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Pay more, Saudi private firms told

Saudi Arabia will push private companies to pay Saudi workers as much as their state-employed counterparts with the goal of encouraging more citizens to seek work in the private sector.

From February Saudi workers who are paid less than the public-sector minimum wage of SR3,000 ($800) a month will not be counted fully in the mandated quota of Saudis a company must employ to avoid tough fines.

The move, announced on Saturday by Labour Minister Adel al-Fakeih and carried in natonal newspapers on Sunday, is part of Saudi Arabia’s wide-ranging labour reforms in a country where nine-tenths of private-sector workers are foreign.

The government has in the past relied on quotas and visa restrictions to reduce a dependency on relatively cheap foreign labour but some 90 per cent of Saudi workers are still employed by the government, and while unemployment among Saudis was only 10.5 per cent according to the latest, 2009, data, economists say labour force participation is lower than 40 percent, or around half the global average.

Last year the Labour Ministry refined an old system of quotas for the number of Saudis that companies must employ, introducing a more nuanced system of penalties and rewards than had existing before.

Companies that miss their “nitaqat” targets, as the new system is known, face fines and hiring restrictions.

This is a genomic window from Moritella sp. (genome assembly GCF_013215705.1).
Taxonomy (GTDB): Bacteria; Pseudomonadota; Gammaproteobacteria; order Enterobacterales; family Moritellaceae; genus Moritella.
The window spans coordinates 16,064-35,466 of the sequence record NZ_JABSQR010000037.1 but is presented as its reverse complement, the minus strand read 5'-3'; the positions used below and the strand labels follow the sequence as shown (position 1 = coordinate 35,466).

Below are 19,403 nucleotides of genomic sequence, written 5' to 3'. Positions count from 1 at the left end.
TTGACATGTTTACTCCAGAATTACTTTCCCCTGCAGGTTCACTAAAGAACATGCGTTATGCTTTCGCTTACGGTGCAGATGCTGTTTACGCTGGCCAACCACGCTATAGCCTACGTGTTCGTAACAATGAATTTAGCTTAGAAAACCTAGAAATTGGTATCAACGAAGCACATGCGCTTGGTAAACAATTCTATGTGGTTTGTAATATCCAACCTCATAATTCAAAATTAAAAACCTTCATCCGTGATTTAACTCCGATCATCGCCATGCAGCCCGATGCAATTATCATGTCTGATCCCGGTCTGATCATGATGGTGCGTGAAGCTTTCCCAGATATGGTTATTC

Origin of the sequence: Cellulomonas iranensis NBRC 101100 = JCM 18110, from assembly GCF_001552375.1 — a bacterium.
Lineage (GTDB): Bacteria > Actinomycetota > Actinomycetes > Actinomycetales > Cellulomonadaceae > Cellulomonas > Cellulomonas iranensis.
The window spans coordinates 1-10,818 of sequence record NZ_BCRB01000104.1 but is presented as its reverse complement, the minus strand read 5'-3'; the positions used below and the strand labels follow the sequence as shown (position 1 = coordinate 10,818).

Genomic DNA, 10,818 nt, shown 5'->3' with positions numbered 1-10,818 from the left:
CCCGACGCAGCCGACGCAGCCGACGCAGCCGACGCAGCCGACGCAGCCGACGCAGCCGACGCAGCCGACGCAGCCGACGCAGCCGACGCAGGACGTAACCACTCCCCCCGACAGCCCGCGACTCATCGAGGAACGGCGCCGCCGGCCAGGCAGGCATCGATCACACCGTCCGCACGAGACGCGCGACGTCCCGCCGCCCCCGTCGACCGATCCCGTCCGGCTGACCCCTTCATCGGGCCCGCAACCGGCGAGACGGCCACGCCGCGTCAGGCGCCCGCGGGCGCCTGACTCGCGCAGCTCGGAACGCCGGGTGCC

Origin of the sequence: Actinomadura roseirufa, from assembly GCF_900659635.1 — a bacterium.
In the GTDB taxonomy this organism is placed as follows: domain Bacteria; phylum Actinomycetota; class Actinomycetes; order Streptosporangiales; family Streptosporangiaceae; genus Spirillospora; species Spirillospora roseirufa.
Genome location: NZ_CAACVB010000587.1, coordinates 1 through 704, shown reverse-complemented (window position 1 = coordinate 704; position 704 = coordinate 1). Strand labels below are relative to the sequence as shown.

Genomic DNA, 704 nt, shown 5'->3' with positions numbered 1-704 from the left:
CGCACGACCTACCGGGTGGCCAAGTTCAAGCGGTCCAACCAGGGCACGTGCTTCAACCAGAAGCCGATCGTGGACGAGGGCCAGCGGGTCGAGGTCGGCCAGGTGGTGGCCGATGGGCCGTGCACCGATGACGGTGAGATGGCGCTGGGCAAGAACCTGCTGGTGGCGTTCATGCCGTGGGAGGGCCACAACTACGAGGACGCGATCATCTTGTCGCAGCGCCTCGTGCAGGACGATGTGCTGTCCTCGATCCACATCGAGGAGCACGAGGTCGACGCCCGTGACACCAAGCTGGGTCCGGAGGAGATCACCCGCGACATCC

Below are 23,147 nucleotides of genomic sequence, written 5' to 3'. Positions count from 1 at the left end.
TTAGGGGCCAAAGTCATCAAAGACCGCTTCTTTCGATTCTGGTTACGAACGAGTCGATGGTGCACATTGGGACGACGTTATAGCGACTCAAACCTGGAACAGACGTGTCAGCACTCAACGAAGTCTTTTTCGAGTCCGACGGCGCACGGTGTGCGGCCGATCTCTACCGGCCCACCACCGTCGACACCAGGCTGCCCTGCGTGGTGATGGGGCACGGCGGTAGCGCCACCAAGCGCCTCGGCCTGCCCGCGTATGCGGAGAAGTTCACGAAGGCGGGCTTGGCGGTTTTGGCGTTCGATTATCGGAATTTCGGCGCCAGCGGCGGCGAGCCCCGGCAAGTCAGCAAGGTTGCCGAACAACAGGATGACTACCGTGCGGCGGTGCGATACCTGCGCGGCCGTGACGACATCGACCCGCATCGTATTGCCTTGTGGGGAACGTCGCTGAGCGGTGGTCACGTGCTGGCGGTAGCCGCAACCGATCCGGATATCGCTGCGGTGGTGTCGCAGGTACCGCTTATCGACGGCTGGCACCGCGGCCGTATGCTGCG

One effect of the new rules might be to close a loophole in the quota system, under which companies pay Saudis a small stipend to sit on their personnel books without being expected to do any work.

However, while they encourage Saudis to consider work with the private sector by guaranteeing a decent wage, the new rules also raise costs for companies.

“It’s effectively imposing a minimum wage for Saudis, but it doesn’t feel like a number that will have a major impact on the cost base of companies that’ll employ Saudis,” said Simon Williams, Middle East chief economist at HSBC in Dubai.

The world’s top oil exporter and Middle East’s largest economy has more than 6 million foreign workers, most of whom hold low paid jobs for private companies.

In January, Fakeih said the kingdom needed to create 3 million jobs for Saudi nationals, some of which could be achieved through replacing expatriate workers.

Economists say the low cost of foreign workers has not only made it uneconomical for companies to employ Saudis, but has encouraged inefficiency.

“The private sector in Saudi Arabia is overstaffed. Most of the private sector don’t need to be more efficient and to hire the best people and to pay a competetive wage. But because non-Saudis are cheap they hire a lot of people who aren’t needed for the economy, or for their own company,” said Abdulwahab Abu Dahesh, a prominent local economist.

The kingdom is also planning to enforce a two-day weekend for private companies, the ministry said recently.

Among other new rules announced by Fakeih on Saturday and scheduled to come into operation in February, part-time Saudi workers will be treated as half workers for the purposes of nitaqat quotas, while disabled people will count for four able-bodied workers.


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